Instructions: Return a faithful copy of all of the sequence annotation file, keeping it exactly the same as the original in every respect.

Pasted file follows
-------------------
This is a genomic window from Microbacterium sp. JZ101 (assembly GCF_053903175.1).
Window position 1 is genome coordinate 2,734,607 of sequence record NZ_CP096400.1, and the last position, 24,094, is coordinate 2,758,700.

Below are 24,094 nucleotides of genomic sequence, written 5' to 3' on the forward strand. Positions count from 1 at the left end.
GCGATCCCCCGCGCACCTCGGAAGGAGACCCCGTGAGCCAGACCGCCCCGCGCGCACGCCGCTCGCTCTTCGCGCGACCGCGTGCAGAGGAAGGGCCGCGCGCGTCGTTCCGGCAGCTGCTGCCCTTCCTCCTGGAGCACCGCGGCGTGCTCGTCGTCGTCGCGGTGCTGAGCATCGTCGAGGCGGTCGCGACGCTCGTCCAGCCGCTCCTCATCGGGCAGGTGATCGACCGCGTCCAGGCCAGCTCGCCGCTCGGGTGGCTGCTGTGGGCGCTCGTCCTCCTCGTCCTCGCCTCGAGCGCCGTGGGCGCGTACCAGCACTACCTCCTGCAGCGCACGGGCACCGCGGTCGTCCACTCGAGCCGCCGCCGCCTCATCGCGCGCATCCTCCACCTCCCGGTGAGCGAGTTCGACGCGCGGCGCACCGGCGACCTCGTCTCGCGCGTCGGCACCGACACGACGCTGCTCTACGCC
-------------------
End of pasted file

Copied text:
This is a genomic window from Microbacterium sp. JZ101 (assembly GCF_053903175.1).
Window position 1 is genome coordinate 2,734,607 of sequence record NZ_CP096400.1, and the last position, 24,094, is coordinate 2,758,700.

Below are 24,094 nucleotides of genomic sequence, written 5' to 3' on the forward strand. Positions count from 1 at the left end.
GCGATCCCCCGCGCACCTCGGAAGGAGACCCCGTGAGCCAGACCGCCCCGCGCGCACGCCGCTCGCTCTTCGCGCGACCGCGTGCAGAGGAAGGGCCGCGCGCGTCGTTCCGGCAGCTGCTGCCCTTCCTCCTGGAGCACCGCGGCGTGCTCGTCGTCGTCGCGGTGCTGAGCATCGTCGAGGCGGTCGCGACGCTCGTCCAGCCGCTCCTCATCGGGCAGGTGATCGACCGCGTCCAGGCCAGCTCGCCGCTCGGGTGGCTGCTGTGGGCGCTCGTCCTCCTCGTCCTCGCCTCGAGCGCCGTGGGCGCGTACCAGCACTACCTCCTGCAGCGCACGGGCACCGCGGTCGTCCACTCGAGCCGCCGCCGCCTCATCGCGCGCATCCTCCACCTCCCGGTGAGCGAGTTCGACGCGCGGCGCACCGGCGACCTCGTCTCGCGCGTCGGCACCGACACGACGCTGCTCTACGCC